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The executive is the organ exercising authority in and holding responsibility for the governance of a state.
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Expedition of the Thousand
The Expedition of the Thousand (Italian Spedizione dei Mille) was an event of the Italian Risorgimento that took place in 1860.
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Expulsion of the Jews from Sicily
The expulsion of the Jews from Sicily began in 1493 when the Spanish Inquisition reached the island of Sicily and its population of more than 30,000 Jews.
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Falcone–Borsellino Airport (Aeroporto Falcone e Borsellino) or simply Palermo Airport, formerly Punta Raisi Airport is located at Punta Raisi, west northwest of Palermo, the capital city of the Italian island of Sicily.
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Fall of the Fascist regime in Italy
The Fall of the Fascist regime in Italy, also known in Italy as 25 Luglio (Venticinque Luglio,; Italian for "25 July") denotes the events in spring and summer 1943 in Italy, which culminated with the meeting of the Grand Council of Fascism on 24–25 July 1943, the passing of a vote of no confidence against Benito Mussolini, and the change of the Italian government.
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The Fasci Siciliani, short for Fasci Siciliani dei Lavoratori (Sicilian Workers Leagues), were a popular movement of democratic and socialist inspiration, which arose in Sicily in the years between 1889 and 1894.
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The Fatimid Caliphate was an Islamic caliphate that spanned a large area of North Africa, from the Red Sea in the east to the Atlantic Ocean in the west.
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Federico De Roberto
Federico De Roberto (16 January 1861 Naples – 26 July 1927 Catania) was an Italian writer, who became well known for his novel I Viceré (1894), translated as The Viceroys.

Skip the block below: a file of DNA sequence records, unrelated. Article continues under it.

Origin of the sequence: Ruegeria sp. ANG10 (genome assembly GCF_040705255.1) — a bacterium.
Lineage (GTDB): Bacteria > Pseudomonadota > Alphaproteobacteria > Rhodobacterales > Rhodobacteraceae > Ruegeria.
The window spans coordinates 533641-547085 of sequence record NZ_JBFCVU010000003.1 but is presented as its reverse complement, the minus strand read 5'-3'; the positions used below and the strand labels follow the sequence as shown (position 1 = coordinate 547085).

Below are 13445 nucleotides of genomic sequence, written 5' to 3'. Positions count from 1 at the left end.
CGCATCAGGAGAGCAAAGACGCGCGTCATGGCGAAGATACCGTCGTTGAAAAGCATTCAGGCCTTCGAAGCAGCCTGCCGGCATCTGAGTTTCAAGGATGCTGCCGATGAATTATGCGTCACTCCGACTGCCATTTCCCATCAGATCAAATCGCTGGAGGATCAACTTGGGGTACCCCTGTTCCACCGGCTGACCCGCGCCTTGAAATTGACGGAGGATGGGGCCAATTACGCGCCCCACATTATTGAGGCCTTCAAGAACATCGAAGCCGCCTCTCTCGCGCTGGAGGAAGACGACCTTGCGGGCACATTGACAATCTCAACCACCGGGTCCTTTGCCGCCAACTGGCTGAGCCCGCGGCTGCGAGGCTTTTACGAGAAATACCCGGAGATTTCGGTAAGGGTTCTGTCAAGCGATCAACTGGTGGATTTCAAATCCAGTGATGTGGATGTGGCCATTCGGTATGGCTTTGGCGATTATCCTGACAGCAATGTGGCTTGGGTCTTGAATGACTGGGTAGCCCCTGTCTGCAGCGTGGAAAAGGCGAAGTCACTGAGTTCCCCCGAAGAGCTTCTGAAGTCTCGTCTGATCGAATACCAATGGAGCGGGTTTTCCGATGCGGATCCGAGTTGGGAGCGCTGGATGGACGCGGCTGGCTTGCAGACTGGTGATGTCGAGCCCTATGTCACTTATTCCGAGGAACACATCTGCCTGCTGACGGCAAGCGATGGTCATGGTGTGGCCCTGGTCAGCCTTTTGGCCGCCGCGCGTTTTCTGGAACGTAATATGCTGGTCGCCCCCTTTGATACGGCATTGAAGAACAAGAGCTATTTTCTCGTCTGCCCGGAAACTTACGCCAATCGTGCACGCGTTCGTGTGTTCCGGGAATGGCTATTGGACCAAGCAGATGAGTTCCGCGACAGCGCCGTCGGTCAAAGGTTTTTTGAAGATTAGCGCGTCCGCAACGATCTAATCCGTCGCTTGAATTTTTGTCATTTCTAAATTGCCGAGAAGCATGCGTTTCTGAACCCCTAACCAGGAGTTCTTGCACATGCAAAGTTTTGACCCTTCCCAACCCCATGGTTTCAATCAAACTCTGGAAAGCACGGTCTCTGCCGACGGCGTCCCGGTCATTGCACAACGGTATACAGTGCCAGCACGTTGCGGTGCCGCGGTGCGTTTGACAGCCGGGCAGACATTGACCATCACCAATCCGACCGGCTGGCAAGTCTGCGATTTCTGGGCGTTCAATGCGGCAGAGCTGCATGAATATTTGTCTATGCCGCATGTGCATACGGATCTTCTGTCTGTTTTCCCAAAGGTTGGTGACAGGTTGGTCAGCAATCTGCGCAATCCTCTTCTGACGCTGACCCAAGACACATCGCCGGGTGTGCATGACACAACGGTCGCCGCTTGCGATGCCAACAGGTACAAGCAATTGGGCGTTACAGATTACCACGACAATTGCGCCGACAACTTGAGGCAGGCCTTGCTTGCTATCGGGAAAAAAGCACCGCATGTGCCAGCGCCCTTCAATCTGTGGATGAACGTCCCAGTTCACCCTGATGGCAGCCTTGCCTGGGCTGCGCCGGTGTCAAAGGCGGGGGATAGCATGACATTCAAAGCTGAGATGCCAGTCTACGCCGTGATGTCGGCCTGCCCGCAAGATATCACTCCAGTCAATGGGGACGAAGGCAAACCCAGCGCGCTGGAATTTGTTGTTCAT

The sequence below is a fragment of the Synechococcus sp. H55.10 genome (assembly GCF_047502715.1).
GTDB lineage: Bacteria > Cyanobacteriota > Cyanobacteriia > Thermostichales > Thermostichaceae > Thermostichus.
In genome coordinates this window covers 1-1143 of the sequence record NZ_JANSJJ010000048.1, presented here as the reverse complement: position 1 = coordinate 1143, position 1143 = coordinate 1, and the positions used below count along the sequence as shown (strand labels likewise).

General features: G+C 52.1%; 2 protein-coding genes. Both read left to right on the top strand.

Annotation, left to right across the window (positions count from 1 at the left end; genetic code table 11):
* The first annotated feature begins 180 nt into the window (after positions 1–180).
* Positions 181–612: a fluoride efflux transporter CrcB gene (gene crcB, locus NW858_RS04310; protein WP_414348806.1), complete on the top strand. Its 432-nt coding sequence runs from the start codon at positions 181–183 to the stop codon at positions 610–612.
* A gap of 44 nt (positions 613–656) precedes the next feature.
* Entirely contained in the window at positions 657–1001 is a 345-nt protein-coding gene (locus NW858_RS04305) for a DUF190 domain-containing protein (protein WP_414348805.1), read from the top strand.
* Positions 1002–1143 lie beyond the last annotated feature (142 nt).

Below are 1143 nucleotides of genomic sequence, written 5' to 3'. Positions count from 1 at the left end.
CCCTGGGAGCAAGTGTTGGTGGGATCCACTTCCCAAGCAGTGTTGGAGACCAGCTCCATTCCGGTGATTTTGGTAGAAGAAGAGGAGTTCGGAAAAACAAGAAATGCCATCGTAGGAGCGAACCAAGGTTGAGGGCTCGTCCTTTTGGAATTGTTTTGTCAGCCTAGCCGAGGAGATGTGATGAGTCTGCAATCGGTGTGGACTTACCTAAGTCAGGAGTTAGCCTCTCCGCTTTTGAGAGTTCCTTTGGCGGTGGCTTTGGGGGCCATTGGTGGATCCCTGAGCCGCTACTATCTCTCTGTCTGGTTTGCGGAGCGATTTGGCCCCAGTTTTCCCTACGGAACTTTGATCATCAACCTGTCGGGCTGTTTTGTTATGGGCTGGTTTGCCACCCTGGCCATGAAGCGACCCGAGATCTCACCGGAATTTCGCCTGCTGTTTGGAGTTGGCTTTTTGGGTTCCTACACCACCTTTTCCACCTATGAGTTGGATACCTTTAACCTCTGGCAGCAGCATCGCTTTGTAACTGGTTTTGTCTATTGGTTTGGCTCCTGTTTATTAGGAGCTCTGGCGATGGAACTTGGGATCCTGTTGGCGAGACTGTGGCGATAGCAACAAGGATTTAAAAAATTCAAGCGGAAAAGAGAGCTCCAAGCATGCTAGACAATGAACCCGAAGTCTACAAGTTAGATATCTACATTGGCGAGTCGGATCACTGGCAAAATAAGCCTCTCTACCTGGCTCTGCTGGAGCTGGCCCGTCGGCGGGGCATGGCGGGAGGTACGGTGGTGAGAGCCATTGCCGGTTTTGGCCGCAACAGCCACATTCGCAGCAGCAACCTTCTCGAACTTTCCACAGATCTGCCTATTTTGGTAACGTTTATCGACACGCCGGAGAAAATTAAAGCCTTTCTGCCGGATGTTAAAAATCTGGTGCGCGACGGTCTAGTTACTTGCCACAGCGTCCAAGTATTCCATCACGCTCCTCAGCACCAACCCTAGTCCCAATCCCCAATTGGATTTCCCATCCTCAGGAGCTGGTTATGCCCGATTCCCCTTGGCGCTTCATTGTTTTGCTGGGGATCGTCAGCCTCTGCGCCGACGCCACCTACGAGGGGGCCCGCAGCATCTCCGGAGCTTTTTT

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Ferdinand I of the Two Sicilies
Ferdinand I (12 January 1751 – 4 January 1825), was the King of the Two Sicilies from 1816, after his restoration following victory in the Napoleonic Wars.
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Ferdinand II of Aragon
Ferdinand II (Ferrando, Ferran, Errando, Fernando) (10 March 1452 – 23 January 1516), called the Catholic, was King of Sicily from 1468 and King of Aragon from 1479 until his death.
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The Ferrovia Circumetnea (roughly translated as "Round-Etna Railway") is a narrow-gauge,, regional railway line in Sicily.
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A ferry is a merchant vessel used to carry passengers, and sometimes vehicles and cargo as well, across a body of water.
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FIFA World Cup awards
At the end of each FIFA World Cup final tournament, several awards are awarded to the players and teams which have distinguished from the rest, in different aspects of the game.
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Filippo Juvarra (7 March, 1678 – 31 January 1736) was an Italian architect and stage set designer, active in a late-Baroque style.
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The fin whale (Balaenoptera physalus), also known as finback whale or common rorqual and formerly known as herring whale or razorback whale, is a marine mammal belonging to the parvorder of baleen whales.
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First French Empire
The First French Empire (Empire Français) was the empire of Napoleon Bonaparte of France and the dominant power in much of continental Europe at the beginning of the 19th century.